Sorry to barge in on your work day, Chris…What if every one on Astrobin were a submitter - but with a limited number of submits.  Say 10 per week.  And each submission required a sentence of description as to why they feel it is worthy.  Or maybe a set of dropbox answers to alert the submitter panel as to what to look for.  For example, uniqueness of the target, quality of processing, degree of difficulty, etc.I think that would be feasible.  It would certainly lower the number of images to review from every image to something more manageable.  It might also give us a more democratic peak into what interests the user-base at large.
I think this is a good idea. So this would be submitting to the Submitters or directly to the Reviewers?

Initially, I’d set it to fill the current submitters queue.  If the volume was manageable enough they could go direct to reviewers.

Agree it should drive submitter queue. 10 a week times number of users to me is still exponential :-) AND I would move to make the image submitter explicitly indicate that the image be considered for awards or not. This latter may naturally reduce the size of the queues …
Edited 02 Dec, 2019 22:01
whwang
03 Dec, 2019 02:40
Hi Kevin,

Are you proposing that the crowd "nomination" completely replaces the current situation that every image goes to the submission queue?  I think this can work, except for one point: the requirement of putting a sentence can put away some users whose native language is not English.  I think this can be made optional.  Most images that deserve TP/IOTD already have multiple comments that point out in what way the images stand out.
Edited 03 Dec, 2019 02:41
morefield
03 Dec, 2019 03:01
Wei-Hao Wang
Hi Kevin,Are you proposing that the crowd "nomination" completely replaces the current situation that every image goes to the submission queue?  I think this can work, except for one point: the requirement of putting a sentence can put away some users whose native language is not English.  I think this can be made optional.  Most images that deserve TP/IOTD already have multiple comments that point out in what way the images stand out.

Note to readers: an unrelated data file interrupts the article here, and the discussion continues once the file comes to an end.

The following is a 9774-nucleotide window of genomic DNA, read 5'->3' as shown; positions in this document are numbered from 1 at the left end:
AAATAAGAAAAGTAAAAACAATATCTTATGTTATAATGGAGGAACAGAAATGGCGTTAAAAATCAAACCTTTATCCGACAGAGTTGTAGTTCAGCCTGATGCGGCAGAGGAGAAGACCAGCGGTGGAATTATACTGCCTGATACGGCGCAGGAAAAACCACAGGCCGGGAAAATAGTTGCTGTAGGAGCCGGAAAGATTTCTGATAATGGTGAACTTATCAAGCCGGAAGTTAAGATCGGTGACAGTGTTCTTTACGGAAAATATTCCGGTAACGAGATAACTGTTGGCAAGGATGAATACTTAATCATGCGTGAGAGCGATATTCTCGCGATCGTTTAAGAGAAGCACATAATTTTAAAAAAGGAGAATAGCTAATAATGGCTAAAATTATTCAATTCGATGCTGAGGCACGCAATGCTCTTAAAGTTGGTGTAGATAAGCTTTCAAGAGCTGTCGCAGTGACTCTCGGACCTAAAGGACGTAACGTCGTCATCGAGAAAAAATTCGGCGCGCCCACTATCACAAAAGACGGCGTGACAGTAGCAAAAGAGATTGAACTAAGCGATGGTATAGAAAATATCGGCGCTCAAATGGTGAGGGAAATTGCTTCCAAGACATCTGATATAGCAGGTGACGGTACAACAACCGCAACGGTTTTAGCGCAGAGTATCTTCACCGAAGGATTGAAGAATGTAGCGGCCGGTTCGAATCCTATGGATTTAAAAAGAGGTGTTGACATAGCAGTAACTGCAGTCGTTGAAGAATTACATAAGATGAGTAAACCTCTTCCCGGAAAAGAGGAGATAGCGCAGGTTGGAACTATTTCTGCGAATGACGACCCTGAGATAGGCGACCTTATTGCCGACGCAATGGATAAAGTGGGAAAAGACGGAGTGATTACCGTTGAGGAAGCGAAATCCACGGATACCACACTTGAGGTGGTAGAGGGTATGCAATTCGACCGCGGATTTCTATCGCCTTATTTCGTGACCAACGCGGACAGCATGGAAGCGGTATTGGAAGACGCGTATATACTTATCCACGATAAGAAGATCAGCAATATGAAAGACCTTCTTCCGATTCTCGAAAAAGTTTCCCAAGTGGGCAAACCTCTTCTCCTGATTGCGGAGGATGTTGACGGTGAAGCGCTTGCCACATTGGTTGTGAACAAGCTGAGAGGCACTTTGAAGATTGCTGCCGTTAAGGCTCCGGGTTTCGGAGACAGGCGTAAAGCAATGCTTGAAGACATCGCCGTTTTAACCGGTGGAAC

If not a sentence, maybe just some selections to indicate why they are nominating.  I think it will help direct the attention of those reviewing the queue.
gnomus
03 Dec, 2019 07:06
I have my doubts about how enthusiastically the 'crowd' might engage in such a system, especially if there is a requirement for (even modest) form-filling.  The volunteer positions were not filled this time around - which is one measure of 'enthusiasm'.  And, although there has been quite a bit of activity relating to this thread, the number of posters has been relatively limited (and we are the 'usual suspects' smile ).  I would imagine that IOTD is not a major issue for most users: they will take a peek,  enjoy the image (or not), and move on without it giving them too much cause for contemplation (or distress).

If a community-nomination system was introduced, I'm not clear how this would work.  Would the submitters queue be made up solely of images nominated by the crowd?  If so, I'm not sure I see the need for the three levels of supervision we have at present.  Would one 'vote' be sufficient to get an image into a queue?  And if it is to be a crowd-nomination system, how do we address the issues that arise with a such a system?  These include (but are not limited to): people trying to game the system (as they did before); or the fact that people with a large number of followers will have a significant advantage over people with fewer followers (and new users, of course).  (We'd end up with yet more 'Likes' threads, or their equivalents!)

For all it's downsides, the current system does at least compel submitters to look at ALL new images on an equal footing - giving those with fewer followers a fairer crack of the whip.